Presentation on theme: "The Carbon Cycle and Climate Change Peter C. Griffith Carbon Cycle & Ecosystems Office at NASA Goddard Space Flight Center All mistakes and opinions are."— Presentation transcript:
The Carbon Cycle and Climate Change Peter C. Griffith Carbon Cycle & Ecosystems Office at NASA Goddard Space Flight Center All mistakes and opinions are my own, and not those of my employer (Sigma Space Corporation), the US Global Change Research Program, or the National Aeronautics and Space Administration
4 Photosystem II: a nanomachine that turns sunlight and water into oxygen and electrons
5 “Republicans were less likely to endorse that the phenomenon is real when it was referred to as “global warming” (44.0%) rather than “climate change” (60.2%), whereas Democrats were unaffected by question wording (86.9% vs. 86.4%). As a result, the partisan divide on the issue dropped from 42.9 percentage points under a “global warming” frame to 26.2 percentage points under a “climate change” frame.” - Jonathon P. Schuldt, Sara H. Konrath and Norbert Schwarz, 2011, Public Opinion Quarterly, Oxford PressJonathon P. Schuldt Norbert Schwarion Quarterly, “Global warming” or “climate change”? Whether the planet is warming depends on how the question is framed Then what the heck is “Global Change” ??!!
20 “Old Carbon” is “Lightweight Carbon”
21 So What?
33 We know very well Vast amounts of carbon from the "old-slow" part of the carbon cycle are being put into "young-fast" part of the carbon cycle. We know this is happening because of human activities: burning ancient fossil fuels and burning old forests. Why does it matter? Because the "young-fast" part of the carbon cycle mixes quickly in the atmosphere in the form of CO2; and CO2 in the atmosphere "closes the window" that allows heat to escape from planet earth. Because some heat can't escape, the temperature of the land, oceans and atmosphere has increased. Warming threatens coastal communities and cities, our food and water supplies, marine and freshwater ecosystems, forests, high mountain environments, and far more. Less than half of the "old-slow" carbon released into the atmosphere by human activities is in the atmosphere. The rest is being taken up by the oceans and young forests. This is a good thing. If more of the "old-slow" carbon released by humans were in the atmosphere as CO2, "closing the window" and trapping heat, then the planet would be warming even faster than it already is.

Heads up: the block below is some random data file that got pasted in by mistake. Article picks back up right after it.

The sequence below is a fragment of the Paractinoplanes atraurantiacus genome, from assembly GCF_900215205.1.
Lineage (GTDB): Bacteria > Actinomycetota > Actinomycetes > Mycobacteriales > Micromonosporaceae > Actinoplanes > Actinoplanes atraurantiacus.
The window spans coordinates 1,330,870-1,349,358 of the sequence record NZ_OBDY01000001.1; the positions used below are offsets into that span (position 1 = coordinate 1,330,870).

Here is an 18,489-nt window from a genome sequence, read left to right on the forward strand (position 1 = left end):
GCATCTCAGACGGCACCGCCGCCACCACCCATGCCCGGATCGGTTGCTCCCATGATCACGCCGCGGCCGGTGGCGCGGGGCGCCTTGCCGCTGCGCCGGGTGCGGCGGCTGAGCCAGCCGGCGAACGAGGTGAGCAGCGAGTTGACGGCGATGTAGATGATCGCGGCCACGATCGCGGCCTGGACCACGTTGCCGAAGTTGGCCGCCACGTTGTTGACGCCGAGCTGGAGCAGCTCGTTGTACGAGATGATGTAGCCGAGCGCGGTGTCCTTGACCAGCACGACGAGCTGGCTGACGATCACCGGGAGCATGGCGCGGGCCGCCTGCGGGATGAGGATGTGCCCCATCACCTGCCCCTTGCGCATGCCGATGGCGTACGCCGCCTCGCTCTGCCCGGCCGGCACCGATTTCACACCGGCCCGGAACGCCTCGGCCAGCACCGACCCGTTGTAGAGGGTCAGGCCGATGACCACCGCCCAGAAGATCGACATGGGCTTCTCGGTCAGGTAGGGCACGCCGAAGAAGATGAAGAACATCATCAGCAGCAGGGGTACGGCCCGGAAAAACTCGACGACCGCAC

34 We know very well i) The planet is warming due to increased concentrations of heat-trapping gases in our atmosphere. A snowy winter in Washington does not alter this fact. (ii) Most of the increase in the concentration of these gases over the last century is due to human activities, especially the burning of fossil fuels and deforestation. (iii) Natural causes always play a role in changing Earth's climate, but are now being overwhelmed by human-induced changes. (iv) Warming the planet will cause many other climatic patterns to change at speeds unprecedented in modern times, including increasing rates of sea-level rise and alterations in the hydrologic cycle. Rising concentrations of carbon dioxide are making the oceans more acidic. (v) The combination of these complex climate changes threatens coastal communities and cities, our food and water supplies, marine and freshwater ecosystems, forests, high mountain environments, and far more. Letter from National Academy of Science members:http://www.sciencemag.org/cgi/content/full/328/5979/689http://www.sciencemag.org/cgi/content/full/328/5979/689
35 We know less well humility in the face of complexity How quickly will it get warmer? How warm will it get? How will people behave?
Things we know we don’t know
40 “How do we reduce carbon emissions? The principle of “polluter pays” is long established in our legal and economic system, but we pay nothing to dump CO2 into the atmosphere. People make better decisions about using a natural resource when the resource is properly priced. All of us are collectively making bad decisions about the use of fossil fuels because the price we pay for them does not reflect their true cost. Two major elements not factored into the price of fossil fuels are the (military and human) costs of securing their supply and transportation; and the (human and environmental) costs of dumping the waste product CO2 into the atmosphere and oceans. None of these costs are paid for at the gas pump or at the electric meter. So what do we do? Our CO2 emissions, whether from burning forests or fossil fuels, must have a price.” Peter C. Griffith 40 What next? in my opinion
Selected references Favorite Book and Website for Communicating Science “Don’t Be Such a Scientist” by Randy Olson IPCC summary for policy makers: The physical science basis for climate change Climate change FAQ Climate change FAQ GLOBE Carbon Cycle Education Projectoject NASA Climate Portal: NASA Goddard Science Visualization Studio Studio Skeptical SSkeptical Science Real Climate America’s Climate Choices Letter from National Academy of SciLetter from National Academy of Science members: Carbon Tax and Carbon Tax and 100% Dividend, James Hansen, NASA Goddard Institute for Space Studies, June 2008.itute for Space Studies, June